Using a while loop solved the problem.  I have more variations of the solution I will post later.  If you are trying to learn a new programming language, projects like Euler is a great way to do this.  For now just trust me, I will write a follow up article on why.

• #### Colin Dellow 1:24 pm on December 14, 2011 Permalink | Reply

def reduce(i: Int) = if(i % 3 == 0 || i % 5 == 0) i else 0
(0 /: (0 until 1000)) { _ + reduce(_) }

Much better!

• #### Xavier 1:36 pm on December 14, 2011 Permalink | Reply

Pfff, that’s far too brutal:

3 * 333 * 334 / 2 + 5 * 199 * 200 / 2 – 15 * 66 * 67 / 2 is much better! =)

• #### Eliot 5:00 pm on December 14, 2011 Permalink | Reply

I never thought about it that way. How did you come up with that approach?

• #### Xavier 6:57 am on December 15, 2011 Permalink | Reply

Well, you don’t need Scala or any other programming language, good old math can do it for you

solution
= sum of multiples of 3 < 1000
+ sum of multiples of 5 < 1000

• sum of multiples of 15 < 1000 (because multiples of 15 are added twice)

sum of n first numbers = n*(n+1)/2
sum of n first multiples of x = x*n*(n+1)/2

there are 333 multiples of 3 < 1000 (last one is 333 * 3 = 999)
there are 199 multiples of 5 < 1000 (last one is 199 * 5 = 995)
there are 66 multiples of 15 < 1000 (last one is 66 * 15 = 990)

I know that many people with coding skills will try to brute-force every project-euler problems… but some of those problems actually don't need to be brute-forced.

• #### Eliot 1:23 pm on December 15, 2011 Permalink

Very good point brute force is not needed for this one. Thanks for the explanation.

• #### Didier 11:09 am on January 11, 2013 Permalink

ok for good old math but where your magical numbers 333, 199, 66 are coming from. is there a mathematical formula to calculate how many multiples of x there are between a and b ??

• #### Colin Dellow 1:41 pm on December 14, 2011 Permalink | Reply

To explain my solution, I recast your imperative solution in a functional form. The two mutable variables you used — sum and a — were replaced with a foldLeft and a sequence.

What was a comes from (0 until 1000) — a Seq[Int] that includes the numbers 0 <= i accumulator + reduce(current) }

Which says: Initialize accumulator to 0. Iterate over the numbers for 0 until 1000, updating accumulator as needed.

You can then use Scala’s magic _ syntax sugar to make it more concise. Whenever you’re defining a function whose parameters are known (in this case, the accumulator = accumulator + reduce(current) is actually a function whose type is defined by the foldLeft function), if you use each parameter exactly once, each subsequent use of _ refers to the next parameter.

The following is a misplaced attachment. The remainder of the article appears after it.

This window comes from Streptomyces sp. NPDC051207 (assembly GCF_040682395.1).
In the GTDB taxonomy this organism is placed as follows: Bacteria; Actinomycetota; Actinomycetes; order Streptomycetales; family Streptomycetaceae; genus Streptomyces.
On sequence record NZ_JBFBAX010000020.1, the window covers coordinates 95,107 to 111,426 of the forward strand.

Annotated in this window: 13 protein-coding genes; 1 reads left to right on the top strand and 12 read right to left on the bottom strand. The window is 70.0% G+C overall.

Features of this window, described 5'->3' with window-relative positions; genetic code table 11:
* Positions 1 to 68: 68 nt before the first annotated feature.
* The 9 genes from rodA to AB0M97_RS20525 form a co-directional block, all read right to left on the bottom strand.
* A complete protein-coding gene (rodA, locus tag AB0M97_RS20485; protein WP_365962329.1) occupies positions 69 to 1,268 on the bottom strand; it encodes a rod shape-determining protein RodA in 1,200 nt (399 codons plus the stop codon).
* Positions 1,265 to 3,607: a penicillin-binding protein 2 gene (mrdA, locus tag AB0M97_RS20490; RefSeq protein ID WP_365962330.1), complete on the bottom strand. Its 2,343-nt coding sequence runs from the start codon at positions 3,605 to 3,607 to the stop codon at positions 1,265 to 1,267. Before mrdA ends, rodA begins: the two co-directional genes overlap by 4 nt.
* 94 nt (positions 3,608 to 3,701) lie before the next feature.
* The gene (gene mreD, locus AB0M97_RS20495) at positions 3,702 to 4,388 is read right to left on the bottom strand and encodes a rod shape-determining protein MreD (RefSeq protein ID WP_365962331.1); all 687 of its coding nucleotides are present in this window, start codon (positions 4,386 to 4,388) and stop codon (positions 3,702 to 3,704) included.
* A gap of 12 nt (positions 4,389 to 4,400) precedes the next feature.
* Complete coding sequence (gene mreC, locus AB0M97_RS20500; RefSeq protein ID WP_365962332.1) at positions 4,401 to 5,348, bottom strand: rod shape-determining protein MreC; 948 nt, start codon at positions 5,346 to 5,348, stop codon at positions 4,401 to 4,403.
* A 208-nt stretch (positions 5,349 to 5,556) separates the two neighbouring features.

So, you could rewrite as:

(0 until 1000).foldLeft(0) { _ + reduce(_) }

• #### Kim 2:07 pm on December 14, 2011 Permalink | Reply

noobs…;)

1 to 1000 filter { x => x % 3 == 0 || x % 5 == 0 } sum

• #### ohboy 2:47 pm on December 14, 2011 Permalink | Reply

Please take some time to learn the language before posting these kinds of “solutions”. What you’ve done was just translate a Java solution and say it’s Scala, very very bad coding style. Kim’s solution is how you should be thinking about this in Scala.

• #### ohboy 3:46 pm on December 14, 2011 Permalink | Reply

mutable variables: Scala promotes functional style coding, where everything is immutable
loop over a range/collection: again functional style transformations are preferred, look at reduce, fold, map, filter, sum, etc.

(and lose those semicolons, they’re evil

• #### Eliot 6:21 pm on December 14, 2011 Permalink | Reply

I removed the semi-colons. Thank you for your insight. I appreciate your opinion. I feel that posting Java-Scala hybrid solutions help people understand the new concepts in Scala. I never stated use this code in production, or this is “good style.” I stated this is a solution I came up with.

• #### Chinmay 8:45 pm on April 30, 2013 Permalink | Reply

println((1 until x).filter(a => a % 3 == 0 || a % 5 == 0).foldLeft(0)(_+_))

## Project Euler and Scala

##### What the heck is Project Euler?

A summary from the website is below:

Project Euler is a series of challenging mathematical/computer programming problems that will require more than just mathematical insights to solve. Although mathematics will help you arrive at elegant and efficient methods, the use of a computer and programming skills will be required to solve most problems.

So you need use programming skills along with Mathematical insight to solve these problems.  That is what I need to learn my new interest Scala.

The picture above is Leonhard Euler.  The project was named after him.  I am not sure completely sure why, but I know he was a Swiss Mathematican and Physicist.

##### What the heck is Scala?

Scala is a general purpose programming language designed to express common programming patterns in a concise, elegant, and type-safe way. It smoothly integrates features of object-oriented and functional languages, enabling Java and other programmers to be more productive. Code sizes are typically reduced by a factor of two to three when compared to an equivalent Java application.

To me, Scala is an object oriented programming (OOP) and functional programming (FP) language.  Its a best of breeds in my opinion.  I can leverage what I learned in OOP while easing into FP.

##### So what are you going to do with this?

I am going to solve problems from Project Euler and I am going to use Scala to do it.  I am sure my solutions will be crude but at least I am learning something.  Also, I am hope my readers with offer insights for improvements.  Yes, I am talking to you out there reading this.:)

http://www.scala-lang.org – The homepage for the Scala programming language.